Science Blog: Can deep crystalline bedrock environments tell us where to look for life on Mars?

Astrobiology is an interdisciplinary field of science, where astrophysics meets molecular biology and hydrogeology meets exoplanetology. The most important scientific questions in astrobiology concern the origin and early evolution of life, i.e. how did life first emerge on Earth, where and why, could this have happened or will it happen elsewhere, is there actually life outside Earth and how can we detect it? As the origin of life and possibilities of life existing on other planets are still impossible to study in situ, astrobiological research relies heavily on environments here on Earth that resemble the potential environments on other planetary bodies. In a recent study (Purkamo et al. 2020), the ultradeep subsurface was investigated as an analogue for the deep subsurface of Mars or Jupiter’s moons, such as Europa. The deep subsurface environments on Earth characteristically exhibit a large water–rock ratio, a low amount of carbon and other nutrients, and high temperatures, salinity or even radiation. A similar combination of extreme conditions is expected to be present in the deep subsurface of other planetary bodies (Jones et al. 2018, Preston & Dartnell 2014).

The deep continental biosphere has been investigated in Finland and across the globe. Bacteria are the most abundant microorganisms found, but archaea and fungi have also been detected. Gases originating from the surrounding geological environment, such as hydrogen and carbon dioxide, are the initial driving force of these microbes (Pedersen 1997). A recent study investigated the limitations to life in deep crystalline bedrock, examined the microbial ecosystems existing at great depths and the metabolic potential of the microbes in multi-extreme conditions. The Pyhäsalmi mine and Otaniemi drill holes (which will form the deepest geothermal heat production plant in the world when finished) provided fluid and rock samples from which we were able to study the microbes using DNA-based methods.

Rock chippings from drilling with an air hammer were collected from depths of 2–4.4 km at Otaniemi, while from Pyhäsalmi, pressurised fluid emerging from a 2.4-km-deep drill hole inside the mine were sampled for the study. Biomass was collected from the samples and the DNA of the community was extracted. State-of-the-art DNA sequencing methods were used to reveal the community composition (phylogenetic marker genes) and the functional potential of the community (metagenomics), and some specific functional groups of microbes (sulphate reducers, nitrate reducers and methanogens) were also quantified.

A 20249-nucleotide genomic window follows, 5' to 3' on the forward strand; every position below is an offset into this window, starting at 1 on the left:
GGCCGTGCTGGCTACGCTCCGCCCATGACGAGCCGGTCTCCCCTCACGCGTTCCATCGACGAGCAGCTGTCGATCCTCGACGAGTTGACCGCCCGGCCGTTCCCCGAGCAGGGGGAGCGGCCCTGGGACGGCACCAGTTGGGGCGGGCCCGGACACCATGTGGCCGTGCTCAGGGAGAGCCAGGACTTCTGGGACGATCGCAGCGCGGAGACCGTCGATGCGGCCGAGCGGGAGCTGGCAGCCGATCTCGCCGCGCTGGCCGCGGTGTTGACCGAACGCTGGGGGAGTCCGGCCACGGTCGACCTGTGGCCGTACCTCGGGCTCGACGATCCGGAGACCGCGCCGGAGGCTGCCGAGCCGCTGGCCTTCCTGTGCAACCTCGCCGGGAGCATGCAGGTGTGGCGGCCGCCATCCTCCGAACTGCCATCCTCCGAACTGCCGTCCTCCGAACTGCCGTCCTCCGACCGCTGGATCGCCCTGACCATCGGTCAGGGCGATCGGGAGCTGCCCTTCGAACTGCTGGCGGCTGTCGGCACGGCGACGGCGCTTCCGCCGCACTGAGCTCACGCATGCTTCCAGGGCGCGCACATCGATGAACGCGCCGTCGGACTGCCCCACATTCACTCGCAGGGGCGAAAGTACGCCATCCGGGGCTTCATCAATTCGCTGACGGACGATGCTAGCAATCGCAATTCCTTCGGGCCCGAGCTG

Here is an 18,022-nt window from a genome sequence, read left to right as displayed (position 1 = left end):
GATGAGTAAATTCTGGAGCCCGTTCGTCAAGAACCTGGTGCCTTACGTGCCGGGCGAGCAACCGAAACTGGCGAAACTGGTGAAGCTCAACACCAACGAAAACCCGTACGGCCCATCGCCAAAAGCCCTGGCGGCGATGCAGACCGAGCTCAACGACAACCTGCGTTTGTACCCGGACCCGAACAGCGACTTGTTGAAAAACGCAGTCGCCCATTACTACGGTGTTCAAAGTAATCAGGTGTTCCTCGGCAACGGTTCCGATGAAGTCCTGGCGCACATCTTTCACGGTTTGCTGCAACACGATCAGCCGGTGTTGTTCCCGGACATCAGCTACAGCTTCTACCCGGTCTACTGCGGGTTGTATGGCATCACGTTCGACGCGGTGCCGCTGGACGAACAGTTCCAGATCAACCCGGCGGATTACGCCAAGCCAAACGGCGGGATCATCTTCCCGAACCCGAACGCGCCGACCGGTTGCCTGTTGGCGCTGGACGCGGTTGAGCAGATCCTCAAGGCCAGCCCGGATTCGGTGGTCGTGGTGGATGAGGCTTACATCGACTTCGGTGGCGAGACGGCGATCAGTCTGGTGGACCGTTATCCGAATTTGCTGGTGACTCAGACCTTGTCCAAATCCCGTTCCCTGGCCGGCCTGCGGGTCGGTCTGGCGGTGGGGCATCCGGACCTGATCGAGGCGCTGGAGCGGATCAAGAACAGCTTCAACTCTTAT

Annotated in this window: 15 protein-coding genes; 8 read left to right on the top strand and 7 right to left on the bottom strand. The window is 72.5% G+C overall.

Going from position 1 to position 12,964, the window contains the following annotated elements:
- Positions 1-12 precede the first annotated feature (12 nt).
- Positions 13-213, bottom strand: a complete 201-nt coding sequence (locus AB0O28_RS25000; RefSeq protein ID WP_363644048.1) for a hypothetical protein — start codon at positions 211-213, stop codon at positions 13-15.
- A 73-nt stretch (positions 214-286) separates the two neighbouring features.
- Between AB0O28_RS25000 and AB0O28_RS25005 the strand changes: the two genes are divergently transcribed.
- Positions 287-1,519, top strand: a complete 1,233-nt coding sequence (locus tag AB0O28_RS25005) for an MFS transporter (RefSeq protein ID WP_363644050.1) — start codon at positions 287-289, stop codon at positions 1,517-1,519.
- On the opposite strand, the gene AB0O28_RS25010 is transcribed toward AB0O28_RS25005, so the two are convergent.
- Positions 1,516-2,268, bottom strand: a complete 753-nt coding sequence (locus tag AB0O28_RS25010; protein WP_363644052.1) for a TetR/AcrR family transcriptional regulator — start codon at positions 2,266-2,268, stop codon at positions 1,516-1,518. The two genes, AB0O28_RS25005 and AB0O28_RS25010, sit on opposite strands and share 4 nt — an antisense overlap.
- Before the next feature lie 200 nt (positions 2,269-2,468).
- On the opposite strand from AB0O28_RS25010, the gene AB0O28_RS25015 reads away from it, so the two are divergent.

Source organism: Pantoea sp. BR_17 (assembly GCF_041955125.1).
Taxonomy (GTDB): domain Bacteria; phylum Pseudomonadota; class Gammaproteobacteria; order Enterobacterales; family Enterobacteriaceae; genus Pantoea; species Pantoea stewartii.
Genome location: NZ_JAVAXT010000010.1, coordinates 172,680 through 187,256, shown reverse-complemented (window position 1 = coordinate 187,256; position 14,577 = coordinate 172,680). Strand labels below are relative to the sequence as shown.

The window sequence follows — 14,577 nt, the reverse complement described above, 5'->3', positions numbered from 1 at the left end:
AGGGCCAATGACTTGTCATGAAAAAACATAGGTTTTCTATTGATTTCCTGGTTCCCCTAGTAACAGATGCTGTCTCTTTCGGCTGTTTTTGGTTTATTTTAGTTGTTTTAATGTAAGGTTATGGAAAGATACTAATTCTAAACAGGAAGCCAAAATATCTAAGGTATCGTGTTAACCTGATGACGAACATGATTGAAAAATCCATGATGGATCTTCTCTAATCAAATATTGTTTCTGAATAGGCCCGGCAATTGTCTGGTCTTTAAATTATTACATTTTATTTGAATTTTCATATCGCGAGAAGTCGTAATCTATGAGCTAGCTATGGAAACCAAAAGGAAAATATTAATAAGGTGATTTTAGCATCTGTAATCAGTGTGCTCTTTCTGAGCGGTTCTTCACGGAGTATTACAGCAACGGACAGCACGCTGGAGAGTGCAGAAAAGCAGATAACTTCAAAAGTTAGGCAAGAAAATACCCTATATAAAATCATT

Diverse bacterial communities were detected from the two locations in this study. The deepest microbial signals were retrieved from a depth of 4.4 km, although the cell numbers were very low. The samples contained a few tens to some hundreds of bacterial cells per gram or millilitre, and archaeal and fungal signals were even lower. An Alkanindiges-related gamma-proteobacterium dominated the Pyhäsalmi fluids, while Pseudomonas-related bacteria were more common in the crushed rock samples retrieved from Otaniemi up to 4.4 km depth. Several microbial community members could not be placed in the bacterial family tree, i.e. we could not find any relatives of these from published databases. This highlights the fact that the deep subsurface of the Earth is still rather unknown territory itself in the case of microbial life.

Many bacteria found were relatives of microbes known to exhibit chemoheterotrophic metabolism. In addition, the participation of the recorded microbes in nitrogen cycling was evident from the data. Thus, the study could guide future space missions in the quest for life signs on other planetary objects. Such missions could aim at detecting heterotrophic signatures in addition to the products of autotrophic metabolism. If these missions are ever successful, we could compare deep life in Mars to deep life on the planet Earth.

Biomass from fluid samples is collected on a filter that is aseptically opened and cut from the funnel with a scalpel, and DNA is extracted with a commercial DNA extraction kit. When working with samples containing a low biomass, aseptic techniques and contamination control are crucial. Photo credit: Lotta Purkamo.
Biomass from fluid samples is collected on a filter that is aseptically opened and cut from the funnel with a scalpel, and DNA is extracted with a commercial DNA extraction kit. When working with samples containing a low biomass, aseptic techniques and contamination control are crucial. Photo credit: Lotta Purkamo.

 

References:

Purkamo, L.; Kietäväinen, R.; Nuppunen-Puputti, M.; Bomberg, M.; Cousins, C. Ultradeep Microbial Communities at 4.4 km within Crystalline Bedrock: Implications for Habitability in a Planetary Context. Life 2020, 10, 2

Jones, R.M.; Goordial, J.M.; Orcutt, B.N. Low energy subsurface environments as extraterrestrial analogs. Front. Microbiol. 2018, 9.

Preston, L.J.; Dartnell, L.R. Planetary habitability: Lessons learned from terrestrial analogues. Int. J. Astrobiol. 2014, 13, 81–98.

Pedersen, K. Microbial life in deep granitic rock. FEMS Microbiol. Rev. 1997, 20, 399–414.

Text: Lotta Purkamo

Lotta Purkamo completed her PhD at VTT Technical Research Centre of Finland in 2016, after which she worked at the University of St Andrews, Scotland, for two years as a Research Fellow on a project entitled “Limits of life in deep Fennoscandian bedrock: implications for the origin of life on Earth and beyond”. She has worked at GTK since 2018, carrying out hydrogeochemical and microbiological research. Currently, she is coordinating her postdoctoral project on the interplay between methane, microbes and black schists, funded by the Academy of Finland.